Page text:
This fall Sheehan Gallery on the Whitman College campus will feature two semester-long displays that will run from Aug. 28-Dec. 7, said Daniel Forbes, gallery director.
The Nature of a Stitch show will be in Sheehan’s main space with color and texture this fall.
Among those on view are Linda Gass’ vibrant aerial landscapes, Jette Clover’s minimal ecologies of words, Lura Schwarz Smith’s haunting interplays of human and geologic forms, Paula Chung’s mutating X-ray views of the body and BJ Adams’ poignant, humorous commentaries on technologies and modern life.
With thread and fabric as their media, all the artists utilize traditional and cutting-edge processes for quilting and embroidery to translate their reflections on internal and external, micro and macro, natural and urban environments into stunning works of visual art.
Forbes will give a curator’s talk on The Nature of a Stitch at 6 p.m. Nov. 30 in Olin 138.
In addition, Sheehan will host Requiem for a Rainforest: CPALI and Friends.
The multifaceted display was coordinated with the assistance of Catherine “Cay” Craig, formerly a professor of ecology and conservation at Yale and Harvard, now a senior research associate at Whitman.
In addition to academic endeavors, Craig is president and founder of Conservation through Poverty Alleviation, International, which “works globally with rural farmers to develop sustainable livelihoods able to support both people and ecosystems.” /
The exhibit offers a variety of handmade textiles produced by CPALI’s Madagascar programs. In addition to creating sustainable handwoven plant-based textiles, CPALI’s Malagasy community also contains wild-silk farmers who raise native silkworm species that thrive on indigenous trees.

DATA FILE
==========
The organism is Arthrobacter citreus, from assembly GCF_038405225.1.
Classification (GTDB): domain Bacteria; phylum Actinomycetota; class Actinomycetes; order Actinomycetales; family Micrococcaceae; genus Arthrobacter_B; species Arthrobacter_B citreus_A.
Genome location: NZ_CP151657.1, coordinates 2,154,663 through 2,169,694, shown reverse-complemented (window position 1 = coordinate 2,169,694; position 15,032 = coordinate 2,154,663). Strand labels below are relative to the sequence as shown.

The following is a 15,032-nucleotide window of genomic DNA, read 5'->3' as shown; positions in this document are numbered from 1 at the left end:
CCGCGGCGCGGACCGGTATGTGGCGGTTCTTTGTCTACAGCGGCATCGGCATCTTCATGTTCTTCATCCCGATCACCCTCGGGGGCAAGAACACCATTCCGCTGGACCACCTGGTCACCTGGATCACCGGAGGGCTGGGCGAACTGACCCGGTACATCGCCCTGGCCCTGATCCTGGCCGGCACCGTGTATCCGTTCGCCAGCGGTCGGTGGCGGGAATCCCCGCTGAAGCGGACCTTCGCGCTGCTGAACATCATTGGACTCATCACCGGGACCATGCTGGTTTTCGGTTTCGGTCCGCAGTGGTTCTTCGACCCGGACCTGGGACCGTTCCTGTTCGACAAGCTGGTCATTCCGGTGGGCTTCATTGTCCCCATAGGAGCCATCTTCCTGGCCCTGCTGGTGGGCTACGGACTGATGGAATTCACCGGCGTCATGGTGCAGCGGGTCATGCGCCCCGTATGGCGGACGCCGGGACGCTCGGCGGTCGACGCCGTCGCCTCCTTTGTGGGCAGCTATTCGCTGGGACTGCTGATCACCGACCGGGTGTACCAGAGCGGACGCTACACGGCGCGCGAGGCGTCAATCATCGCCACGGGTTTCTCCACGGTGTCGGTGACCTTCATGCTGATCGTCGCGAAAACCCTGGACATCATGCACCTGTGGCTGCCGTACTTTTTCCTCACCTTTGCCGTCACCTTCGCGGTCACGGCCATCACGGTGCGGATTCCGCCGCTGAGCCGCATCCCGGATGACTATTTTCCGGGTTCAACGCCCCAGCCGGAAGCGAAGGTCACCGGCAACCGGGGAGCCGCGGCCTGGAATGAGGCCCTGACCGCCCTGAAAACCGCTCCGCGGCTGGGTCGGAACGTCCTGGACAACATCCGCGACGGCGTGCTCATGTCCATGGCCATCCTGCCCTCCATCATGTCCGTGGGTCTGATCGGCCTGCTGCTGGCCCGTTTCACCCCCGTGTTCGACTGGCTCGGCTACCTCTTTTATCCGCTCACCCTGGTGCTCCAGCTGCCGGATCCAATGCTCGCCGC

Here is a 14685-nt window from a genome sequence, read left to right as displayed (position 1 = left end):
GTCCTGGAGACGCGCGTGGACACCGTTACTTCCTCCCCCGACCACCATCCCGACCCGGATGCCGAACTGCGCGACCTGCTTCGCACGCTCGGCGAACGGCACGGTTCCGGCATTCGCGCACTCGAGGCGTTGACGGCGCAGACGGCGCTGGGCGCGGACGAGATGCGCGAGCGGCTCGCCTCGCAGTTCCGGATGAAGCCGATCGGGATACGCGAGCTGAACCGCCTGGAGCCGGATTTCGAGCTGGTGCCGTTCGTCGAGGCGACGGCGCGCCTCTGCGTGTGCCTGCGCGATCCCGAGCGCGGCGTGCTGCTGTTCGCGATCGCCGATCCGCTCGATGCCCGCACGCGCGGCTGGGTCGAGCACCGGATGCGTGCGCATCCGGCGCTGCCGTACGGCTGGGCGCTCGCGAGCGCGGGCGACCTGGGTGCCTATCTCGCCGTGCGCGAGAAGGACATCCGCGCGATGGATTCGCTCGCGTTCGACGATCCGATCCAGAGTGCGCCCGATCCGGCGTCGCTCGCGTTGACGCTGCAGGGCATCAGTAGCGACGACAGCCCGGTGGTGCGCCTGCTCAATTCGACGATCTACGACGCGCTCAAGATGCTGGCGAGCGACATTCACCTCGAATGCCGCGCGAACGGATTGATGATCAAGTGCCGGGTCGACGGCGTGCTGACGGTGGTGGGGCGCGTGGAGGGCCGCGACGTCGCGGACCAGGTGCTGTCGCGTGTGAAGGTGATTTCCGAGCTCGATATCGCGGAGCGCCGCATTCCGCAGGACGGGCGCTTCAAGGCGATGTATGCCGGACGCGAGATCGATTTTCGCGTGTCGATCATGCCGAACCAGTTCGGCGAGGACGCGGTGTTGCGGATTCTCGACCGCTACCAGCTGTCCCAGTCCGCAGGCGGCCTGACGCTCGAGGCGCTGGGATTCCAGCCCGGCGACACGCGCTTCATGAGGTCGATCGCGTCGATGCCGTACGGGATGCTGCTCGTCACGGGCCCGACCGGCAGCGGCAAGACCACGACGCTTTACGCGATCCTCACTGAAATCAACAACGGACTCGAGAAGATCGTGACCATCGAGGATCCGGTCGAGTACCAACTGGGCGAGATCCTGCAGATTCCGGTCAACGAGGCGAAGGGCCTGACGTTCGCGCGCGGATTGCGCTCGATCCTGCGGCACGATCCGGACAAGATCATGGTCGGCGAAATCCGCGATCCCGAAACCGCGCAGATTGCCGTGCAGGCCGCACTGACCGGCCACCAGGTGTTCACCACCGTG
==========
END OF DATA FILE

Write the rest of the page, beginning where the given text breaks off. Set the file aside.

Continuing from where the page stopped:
The cocoons of these silkworms are harvested, dyed and hand-sewn together in their raw form to produce extraordinary fabrics: exquisite textiles now being used globally by artists and designers in visual artworks, fashion, jewelry and housewares.
Accompanying these textiles is a rich didactic of photos and text explaining the CPALI program and Malagasy textile production processes. Requiem for a Rainforest also contains three micro-exhibits contained in Sheehan’s alcove galleries.
The first alcove features the work of Nick Garbutt, who studied zoology at Nottingham University and has gone on to become an award-winning wildlife photographer and author.
His Requiem display offers stunning field photographs of Madagascar’s diverse forests and their inhabitants, as well as captured images of the mass destruction of these environs.
In another alcove, a collection of striking black and white photo montages created by Safidy Andrian will be featured. A member of Madagascar’s Merina tribe of the central highlands, Andrian is a self-taught humanitarian photographer whose socially-based images have been featured in numerous publications including those of the National Geographic Society.
Within his micro exhibit Andrian has manipulated and combined his documentary-style photos to create a poetic visual introduction to some of the individuals whose lives are being changed by CPALI’s programs.
The last alcove highlights the ways CPALI’s Malgasy textiles are being used in the world, with a spotlight on South African visual artist Mandy Coppes-Martin. Coppes-Martin works primarily with paper and pulp made of hemp, sisal, cotton rag and silk fibers.
Her show offers pieces made specifically with Requiem for a Rainforest in mind.
Designer, CPALI associate and visiting educator Docey Lewis will give a talk at 7 p.m. Sept. 24 in Olin 138.
And Craig, guest curator, will talk about the art and science involved in the construction of Requiem for a Rainforest and of her work with CPALI at 3 p.m. Oct. 20 in Olin 138.
Sheehan is in Olin Hall on the Whitman campus. Admission is free. Gallery hours are noon-5 p.m. Tuesday-Friday, noon-4 p.m. Saturday and Sunday, or by appointment.
See whitman.edu/sheehan or call 509-527-5249 or 527-5992 for more details.